Paul Towndrow

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Reviews of Paul Towndrow


01/09/2005 Jazz UK

Paul Towndrow, in his own words, grew up listening to Tommy Smith, and not surprisingly has himself developed into a talented saxophonist whose alto and soprano playing on ‘Out of Town’ bursts with ideas. Steve Hamilton and Alyn Cosker are on hand here too, plus bassist Michael Janisch, and the whole group supports Towndrow’s tantalising slow-build skills - ‘Signs of Life’, opening with a gentle Hamilton intro, is a good example. An impressive second album from a player who is rapidly becoming an outstanding voice.


01/08/2005 Jazzwise

Paul Towndrow - Out of Town - Keywork Records - KWRCD006 - ****Paul Towndrow's second CD also marks the launch of his own record label, and confirms the strong progress that the saxophonist has been making since emerging on the UK jazz scene. His passionate and inventive playing on both alto and soprano provides evidence of an increasing authority on his instruments and command of his material, as well as underlining his development as a composer. All of the material on the disc is his own - the bulk are intricate up-tempo compositions with sinuous themes and tricky changes ('Tricky Trev' has an odd horn effect that might make you think your CD player has stuck), with 'Cryogenics' and the opening section of 'Trivia' offering a change of pace and mood. The band rise to these challenges in fine style, and he receives excellent support from Steve Hamilton on piano, London-based American bassist Michael Janisch, and Scotland's most in demand young drummer, Alyn cosker. One of Towndrow's most significant role models, Tommy Smith handled the engineering and mixing duties for the session at his own studio.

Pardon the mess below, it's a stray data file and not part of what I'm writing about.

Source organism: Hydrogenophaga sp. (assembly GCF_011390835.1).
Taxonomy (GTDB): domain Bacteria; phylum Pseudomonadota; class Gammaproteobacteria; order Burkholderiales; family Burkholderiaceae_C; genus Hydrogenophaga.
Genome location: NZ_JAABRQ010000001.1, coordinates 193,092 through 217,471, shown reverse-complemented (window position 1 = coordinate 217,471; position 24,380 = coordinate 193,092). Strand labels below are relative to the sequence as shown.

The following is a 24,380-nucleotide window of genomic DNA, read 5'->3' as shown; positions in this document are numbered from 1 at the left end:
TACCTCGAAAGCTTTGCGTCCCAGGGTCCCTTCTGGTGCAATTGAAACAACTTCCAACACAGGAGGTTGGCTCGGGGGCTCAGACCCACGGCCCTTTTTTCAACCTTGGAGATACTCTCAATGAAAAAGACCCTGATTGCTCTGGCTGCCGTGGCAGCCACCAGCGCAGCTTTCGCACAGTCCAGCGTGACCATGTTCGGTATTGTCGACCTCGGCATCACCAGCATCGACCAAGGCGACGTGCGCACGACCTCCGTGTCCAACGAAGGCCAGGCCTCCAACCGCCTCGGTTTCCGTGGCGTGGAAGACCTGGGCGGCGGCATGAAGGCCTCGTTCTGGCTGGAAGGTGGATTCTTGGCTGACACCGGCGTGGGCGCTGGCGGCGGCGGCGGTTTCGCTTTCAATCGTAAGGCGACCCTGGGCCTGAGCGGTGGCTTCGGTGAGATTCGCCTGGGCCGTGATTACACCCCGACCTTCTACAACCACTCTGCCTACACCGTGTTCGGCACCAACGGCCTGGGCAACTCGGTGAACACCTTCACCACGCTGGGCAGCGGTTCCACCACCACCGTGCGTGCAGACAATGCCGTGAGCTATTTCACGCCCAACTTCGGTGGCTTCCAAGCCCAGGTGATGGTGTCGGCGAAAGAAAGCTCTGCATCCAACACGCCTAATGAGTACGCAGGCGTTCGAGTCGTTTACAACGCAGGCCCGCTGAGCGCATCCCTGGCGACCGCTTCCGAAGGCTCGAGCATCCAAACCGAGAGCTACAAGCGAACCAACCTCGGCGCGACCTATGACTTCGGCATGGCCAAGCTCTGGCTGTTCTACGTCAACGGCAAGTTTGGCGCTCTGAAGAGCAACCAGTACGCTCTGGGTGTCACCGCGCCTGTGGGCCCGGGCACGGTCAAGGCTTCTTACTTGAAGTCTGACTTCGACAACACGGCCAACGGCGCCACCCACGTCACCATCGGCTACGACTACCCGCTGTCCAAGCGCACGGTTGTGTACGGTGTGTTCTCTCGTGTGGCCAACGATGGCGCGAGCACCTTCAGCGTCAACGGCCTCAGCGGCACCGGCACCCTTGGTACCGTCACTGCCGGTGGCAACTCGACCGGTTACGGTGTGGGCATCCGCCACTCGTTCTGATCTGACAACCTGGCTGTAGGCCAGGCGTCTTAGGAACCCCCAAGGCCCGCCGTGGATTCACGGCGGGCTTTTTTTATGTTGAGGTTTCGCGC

01/07/2005 Jazz Views (Nick Lea)

To follow up an impressive debut album with an equally impressive second album is no bad career move, and this Paul Towndrow has successfully negotiated with Out Of Town, released on his own newly formed Keywork Records. If its predecessor Colours came hot on the heels of his success at the World Saxophone Competiton and the publicity surrounding it, this latest album has no such props to fall back on and therefore must stand or fall purely on its own merits.
One of the major steps that Towndrow has taken is to record exclusively his own compositions for his new disc,and this has helped in providing an identifiable and unifying context for the set. His ballad writing is featured on two numbers, 'Signs Of Life' and 'Cyrogenics' where he digs out his soprano saxophone for some beautiful interplay with Hamilton's piano (especially on 'Cyrogenics'), but it his alto playing that really marks him out as an exciting talent.